Tesla Model S - Crash Test




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Published on Nov 5, 2014

The passenger compartment remained stable in the frontal impact. Readings from the passenger dummy indicated good protection of all body areas except the head. Analysis of the dummy kinematics showed that the airbag on the passenger side had 'bottomed out' i.e. there was insufficient inflation to prevent the head flattening the airbag and coming into contact with the facia, through the airbag material. Tesla investigated the issue and found an error in the airbag calibration software supplied by the vendor. Euro NCAP has been informed that this error has been corrected in all vehicles supplied to customers. Although the calculated injury parameters were not hazardous, protection of the passenger head was penalised and rated as adequate. Dummy readings indicated good protection of the knees and femurs of the driver and passenger. Tesla showed that a similar level of protection would be provided to occupants of different sizes and to those sat in different seating positions. In the side barrier test, the Model S scored maximum points with good protection of all body regions. In the more severe side pole test, dummy measurements of rib compressions indicated marginal protection of the chest. Protection against whiplash injury in the event of a rear-end collision was rated as good for the front and rear seats.

The Model S scored maximum points for its protection of the child dummies in the dynamic tests. Both dummies were seated in rearward-facing restraints and showed good protection in the frontal impact. In the side impact, both dummies were properly contained within the protective shells of their restraints, minimising the risk of head contact with parts of the vehicle interior. The front passenger airbag can be disabled through the user menu, allowing a rearward-facing restraint to be used in that seating position. However, the interface is not clear in all languages about the actions being taken to set the airbag status and the system was not rewarded. All of the restraints for which the car is designed could be properly installed and accommodated with the exception of the Group I universal restraint in the rear outboard seats. While the seat could be installed, the seat cushioning made engagement of the ISOFIX probes difficult. Integral child restraints are available as an optional third row in the Model S.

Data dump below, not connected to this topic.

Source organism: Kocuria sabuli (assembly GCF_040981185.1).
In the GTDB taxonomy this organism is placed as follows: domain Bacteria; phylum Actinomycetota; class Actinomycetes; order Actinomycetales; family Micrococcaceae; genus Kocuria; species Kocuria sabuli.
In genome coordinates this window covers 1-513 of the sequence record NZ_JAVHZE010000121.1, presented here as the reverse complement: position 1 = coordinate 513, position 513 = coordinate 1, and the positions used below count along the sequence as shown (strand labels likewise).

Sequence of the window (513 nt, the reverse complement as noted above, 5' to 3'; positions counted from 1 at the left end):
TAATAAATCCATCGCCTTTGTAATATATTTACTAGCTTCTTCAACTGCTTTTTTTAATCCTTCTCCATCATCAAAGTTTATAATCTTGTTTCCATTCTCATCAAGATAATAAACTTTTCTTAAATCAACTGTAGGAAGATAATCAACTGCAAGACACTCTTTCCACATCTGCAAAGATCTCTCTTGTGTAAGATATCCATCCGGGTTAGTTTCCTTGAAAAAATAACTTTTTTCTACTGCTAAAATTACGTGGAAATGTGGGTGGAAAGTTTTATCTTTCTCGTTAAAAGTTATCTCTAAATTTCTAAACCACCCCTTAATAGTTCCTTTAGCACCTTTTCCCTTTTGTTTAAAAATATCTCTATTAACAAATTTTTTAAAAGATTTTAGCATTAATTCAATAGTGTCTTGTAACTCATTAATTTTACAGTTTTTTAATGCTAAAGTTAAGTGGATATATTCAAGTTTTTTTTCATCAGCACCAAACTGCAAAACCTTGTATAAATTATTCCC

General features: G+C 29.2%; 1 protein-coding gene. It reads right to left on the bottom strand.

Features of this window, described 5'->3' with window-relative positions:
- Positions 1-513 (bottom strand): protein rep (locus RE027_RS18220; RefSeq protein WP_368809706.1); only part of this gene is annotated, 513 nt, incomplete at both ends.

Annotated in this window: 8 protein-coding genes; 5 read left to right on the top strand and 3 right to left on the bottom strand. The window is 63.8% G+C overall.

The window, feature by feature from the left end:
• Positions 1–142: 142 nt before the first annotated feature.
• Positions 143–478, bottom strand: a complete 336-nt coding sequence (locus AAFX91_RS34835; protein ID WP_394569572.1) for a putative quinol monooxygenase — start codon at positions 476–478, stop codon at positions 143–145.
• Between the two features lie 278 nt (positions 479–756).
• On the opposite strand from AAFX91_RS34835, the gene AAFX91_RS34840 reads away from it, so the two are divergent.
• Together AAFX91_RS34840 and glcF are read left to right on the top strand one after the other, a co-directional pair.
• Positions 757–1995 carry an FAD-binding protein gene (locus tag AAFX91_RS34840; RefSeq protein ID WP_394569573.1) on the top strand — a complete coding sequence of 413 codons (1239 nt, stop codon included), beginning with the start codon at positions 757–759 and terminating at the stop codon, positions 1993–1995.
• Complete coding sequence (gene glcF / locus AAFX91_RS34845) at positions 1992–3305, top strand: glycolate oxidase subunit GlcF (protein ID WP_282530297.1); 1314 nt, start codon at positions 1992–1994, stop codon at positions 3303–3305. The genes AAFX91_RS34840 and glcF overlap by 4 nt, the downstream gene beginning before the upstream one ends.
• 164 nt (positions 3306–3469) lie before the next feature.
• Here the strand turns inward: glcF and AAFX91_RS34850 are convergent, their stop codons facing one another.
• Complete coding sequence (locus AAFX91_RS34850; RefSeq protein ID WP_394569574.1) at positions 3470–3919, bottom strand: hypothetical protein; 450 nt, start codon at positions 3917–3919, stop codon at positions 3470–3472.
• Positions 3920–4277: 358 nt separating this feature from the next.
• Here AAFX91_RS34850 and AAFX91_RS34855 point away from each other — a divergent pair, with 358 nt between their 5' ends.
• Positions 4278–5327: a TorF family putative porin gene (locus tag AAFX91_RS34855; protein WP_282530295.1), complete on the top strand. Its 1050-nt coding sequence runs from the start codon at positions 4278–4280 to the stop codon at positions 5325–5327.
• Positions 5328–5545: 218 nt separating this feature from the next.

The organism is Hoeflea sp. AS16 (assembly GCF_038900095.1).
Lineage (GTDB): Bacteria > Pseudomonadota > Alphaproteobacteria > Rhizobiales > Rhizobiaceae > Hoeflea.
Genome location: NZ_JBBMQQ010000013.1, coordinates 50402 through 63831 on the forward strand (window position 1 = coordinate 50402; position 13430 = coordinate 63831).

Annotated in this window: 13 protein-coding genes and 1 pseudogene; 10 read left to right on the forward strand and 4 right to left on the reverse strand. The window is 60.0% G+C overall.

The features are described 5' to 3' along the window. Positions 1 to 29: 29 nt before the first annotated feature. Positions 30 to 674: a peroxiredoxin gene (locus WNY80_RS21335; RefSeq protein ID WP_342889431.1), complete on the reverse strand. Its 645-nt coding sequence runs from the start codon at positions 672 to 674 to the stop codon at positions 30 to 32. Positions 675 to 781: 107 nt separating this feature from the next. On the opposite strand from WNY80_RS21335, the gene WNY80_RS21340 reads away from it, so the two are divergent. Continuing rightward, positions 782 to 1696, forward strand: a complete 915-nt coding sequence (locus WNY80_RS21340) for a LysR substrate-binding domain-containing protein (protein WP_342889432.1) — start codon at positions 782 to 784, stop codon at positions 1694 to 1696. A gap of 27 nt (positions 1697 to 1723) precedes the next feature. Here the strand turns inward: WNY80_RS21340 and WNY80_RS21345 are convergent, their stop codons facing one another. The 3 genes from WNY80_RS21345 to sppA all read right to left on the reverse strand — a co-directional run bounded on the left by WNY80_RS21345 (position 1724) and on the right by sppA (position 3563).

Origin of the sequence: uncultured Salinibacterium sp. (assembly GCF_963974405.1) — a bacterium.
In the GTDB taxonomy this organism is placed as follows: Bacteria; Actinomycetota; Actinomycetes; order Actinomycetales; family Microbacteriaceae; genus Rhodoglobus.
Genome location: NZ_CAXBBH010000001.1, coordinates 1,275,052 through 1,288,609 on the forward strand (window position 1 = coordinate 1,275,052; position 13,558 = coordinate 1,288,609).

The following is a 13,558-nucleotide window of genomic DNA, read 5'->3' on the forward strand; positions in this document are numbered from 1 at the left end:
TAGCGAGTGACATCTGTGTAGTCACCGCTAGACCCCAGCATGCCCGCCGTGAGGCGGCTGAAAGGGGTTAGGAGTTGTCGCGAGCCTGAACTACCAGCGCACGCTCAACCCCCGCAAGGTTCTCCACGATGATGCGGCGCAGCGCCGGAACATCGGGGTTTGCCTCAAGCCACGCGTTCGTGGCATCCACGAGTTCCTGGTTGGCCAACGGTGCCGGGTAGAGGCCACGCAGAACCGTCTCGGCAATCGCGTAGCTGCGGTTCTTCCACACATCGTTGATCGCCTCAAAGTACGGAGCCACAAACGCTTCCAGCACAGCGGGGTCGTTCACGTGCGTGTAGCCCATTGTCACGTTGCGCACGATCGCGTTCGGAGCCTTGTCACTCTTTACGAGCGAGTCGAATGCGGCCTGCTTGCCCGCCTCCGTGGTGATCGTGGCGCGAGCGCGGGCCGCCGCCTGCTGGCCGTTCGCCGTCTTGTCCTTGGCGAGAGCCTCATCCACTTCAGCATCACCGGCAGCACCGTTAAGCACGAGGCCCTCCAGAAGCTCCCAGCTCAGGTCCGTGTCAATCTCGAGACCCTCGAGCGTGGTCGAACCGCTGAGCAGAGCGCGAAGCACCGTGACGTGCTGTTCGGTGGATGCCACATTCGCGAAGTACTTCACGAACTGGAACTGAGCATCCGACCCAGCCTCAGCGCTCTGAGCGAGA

The Tesla is equipped with an 'active' bonnet. When the system detects that a pedestrian has been struck, actuators lift the bonnet to provide greater clearance to hard structures underneath. Tesla showed that the system detects all statures robustly over a range of speeds and the car was tested with the bonnet in the deployed position. Protection was adequate or marginal over most of the surface of the bonnet with poor results recorded only at the base of the windscreen and on the stiff screen pillars. The bumper offered predominantly good protection to pedestrians' legs while the front edge of the bonnet gave good results towards the centre of the car but poor results at the outside edges.

Electronic stability control is standard equipment on the Model S. A seatbelt reminder is standard for the front and rear seats, as is a lane departure warning system that met Euro NCAP's requirements. The Model S has a speed assistance system that can recognise the local speed limit and issue a warning to the driver when that limit is exceeded. The Model S is not equipped with an autonomous emergency braking system.

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